## Wednesday, August 31, 2011

### Something Like Flight

After a day of tweaking control loop settings, I've been able to fly 4pcb for at least several seconds at a time before crash landing or hitting a wall. I tried out two different control loop styles, PD control and nested angle/rate control. It's hard to tell from the video which one looks more promising. I want to say the PD control led to longer, more stable flights, but that was also earlier in the day and I was a bit hyper from coffee, so that may have had an effect.

Proportional-Derivative (PD) control would be my first instinct for stabilizing a quadrotor, since it deals directly with the two physical quantities at hand, angle (P), and angular rate (D). Each term gets multiplied by a constant, or gain, and then the sum is sent out as a command to the relevant motors. For pitch angle, the front and rear motors are used. For roll angle, the left and right motors are used. The control structure is straightforward:

The proportional term acts like a virtual spring, pulling the quadrotor back to zero angle (or whatever reference angle the joystick commands). The proportional gain (Kp) is like the spring constant, setting how stiff the virtual spring is. The derivative term acts like damper, resisting motion in either direction. The derivative gain (Kd) sets the damping constant, how viscous the virtual damper is.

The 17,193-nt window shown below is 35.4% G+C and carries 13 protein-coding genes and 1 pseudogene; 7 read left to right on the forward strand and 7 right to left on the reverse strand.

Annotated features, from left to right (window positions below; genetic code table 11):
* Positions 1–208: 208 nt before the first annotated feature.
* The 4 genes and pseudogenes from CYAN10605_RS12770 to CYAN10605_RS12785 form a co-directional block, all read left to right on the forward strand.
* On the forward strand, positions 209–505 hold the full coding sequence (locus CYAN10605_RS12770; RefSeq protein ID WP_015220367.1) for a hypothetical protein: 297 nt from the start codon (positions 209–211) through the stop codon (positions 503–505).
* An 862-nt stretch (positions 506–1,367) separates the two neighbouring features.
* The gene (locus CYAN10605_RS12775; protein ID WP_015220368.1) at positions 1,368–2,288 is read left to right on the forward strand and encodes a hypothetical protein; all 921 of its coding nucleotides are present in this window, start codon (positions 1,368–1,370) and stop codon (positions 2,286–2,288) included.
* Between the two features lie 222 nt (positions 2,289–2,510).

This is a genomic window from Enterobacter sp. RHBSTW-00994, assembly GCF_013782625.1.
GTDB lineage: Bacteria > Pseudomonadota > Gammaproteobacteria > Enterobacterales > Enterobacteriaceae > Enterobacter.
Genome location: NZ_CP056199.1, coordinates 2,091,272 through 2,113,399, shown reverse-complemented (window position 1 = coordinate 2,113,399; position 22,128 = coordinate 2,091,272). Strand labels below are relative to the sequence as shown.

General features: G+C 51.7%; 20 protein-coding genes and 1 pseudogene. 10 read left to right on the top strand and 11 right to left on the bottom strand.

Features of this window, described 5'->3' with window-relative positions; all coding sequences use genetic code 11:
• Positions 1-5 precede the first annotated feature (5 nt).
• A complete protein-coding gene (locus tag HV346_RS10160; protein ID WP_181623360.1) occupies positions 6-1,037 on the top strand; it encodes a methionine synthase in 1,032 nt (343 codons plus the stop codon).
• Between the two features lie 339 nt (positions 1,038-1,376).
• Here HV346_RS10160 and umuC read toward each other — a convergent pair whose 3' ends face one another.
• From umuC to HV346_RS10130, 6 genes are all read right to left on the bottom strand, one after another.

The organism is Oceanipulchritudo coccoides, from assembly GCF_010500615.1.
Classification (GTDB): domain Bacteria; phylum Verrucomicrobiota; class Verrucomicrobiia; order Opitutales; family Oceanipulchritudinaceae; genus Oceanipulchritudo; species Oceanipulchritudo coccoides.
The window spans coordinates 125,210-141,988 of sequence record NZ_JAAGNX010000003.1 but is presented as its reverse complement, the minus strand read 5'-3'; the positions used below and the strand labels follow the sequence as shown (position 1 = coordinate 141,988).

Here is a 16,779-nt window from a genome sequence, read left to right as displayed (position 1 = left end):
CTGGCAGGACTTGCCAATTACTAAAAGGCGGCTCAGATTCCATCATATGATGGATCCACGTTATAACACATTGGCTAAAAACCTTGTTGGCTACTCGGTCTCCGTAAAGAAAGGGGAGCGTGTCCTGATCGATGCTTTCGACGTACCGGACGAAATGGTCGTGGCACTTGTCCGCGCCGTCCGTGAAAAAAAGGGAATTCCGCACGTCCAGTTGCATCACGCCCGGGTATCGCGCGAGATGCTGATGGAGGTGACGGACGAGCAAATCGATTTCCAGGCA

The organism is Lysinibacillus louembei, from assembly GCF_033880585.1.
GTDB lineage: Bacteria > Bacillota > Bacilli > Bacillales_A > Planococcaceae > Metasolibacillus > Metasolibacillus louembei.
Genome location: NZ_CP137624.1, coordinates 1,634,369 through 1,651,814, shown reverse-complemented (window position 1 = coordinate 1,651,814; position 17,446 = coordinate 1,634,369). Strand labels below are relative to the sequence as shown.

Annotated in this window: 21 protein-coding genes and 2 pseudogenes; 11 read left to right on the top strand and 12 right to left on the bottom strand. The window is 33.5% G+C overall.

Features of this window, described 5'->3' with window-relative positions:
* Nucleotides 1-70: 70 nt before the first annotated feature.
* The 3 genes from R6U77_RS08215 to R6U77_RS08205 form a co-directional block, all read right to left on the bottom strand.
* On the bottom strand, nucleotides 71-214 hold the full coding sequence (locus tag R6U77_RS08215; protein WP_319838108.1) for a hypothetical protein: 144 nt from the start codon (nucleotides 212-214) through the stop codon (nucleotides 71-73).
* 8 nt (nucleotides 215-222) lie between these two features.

With proportional gain only, the quadrotor (which has rotational inertia) will oscillate like a mass on the end of a spring. With derivative gain only, the quadrotor won't know what angle to go to. But with both, it returns to the proper angle and settles there with minimal oscillation. Choosing the exact right gains is often a matter of tweaking. A lot of tweaking.

If there is a net external torque on the quadrotor, for example due to an off-center C.G., it may also be necessary to include an integral control term that ramps up the motor command over time. With this, one motor would spin faster even when the quadrotor is level, canceling out the net external torque. Then the structure would be that of a full PID controller. I've left the integral term out for now.

There's another subtlety: because the motors and props have inertia, they can't instantly spin up to the commanded speed. The sensors, microcontroller, and ESCs also have built-in delay. So, if the gains are too high, the simple model breaks down and the quadrotor will just oscillate. This type of oscillation tends to be faster and twitchier than the proportional-only mass-spring oscillations. So yes, even more tweaking.

After tuning the PD controller for a while, I got a tip from David B. about www.openpilot.org. Now, I'm usually more of a do-it-myself-and-ignore-everyone-else's-version person, but the quadrotor loop tuning guide on openpilot is truly excellent. The video especially is really, really well done. Props (lolpun) to the creator, who can also be seen here demonstrating my ultimate goal for 4pcb, a frisbee launch.

The openpilot control loop uses a different structure, which I would call a nested or inner/outer control loop. The inner loop controls (angular) rate, and the outer loop controls angle. Both the inner and the outer loop contain a proportional (P) and an integral (I) gain, but for simplicity I will leave out the integral term.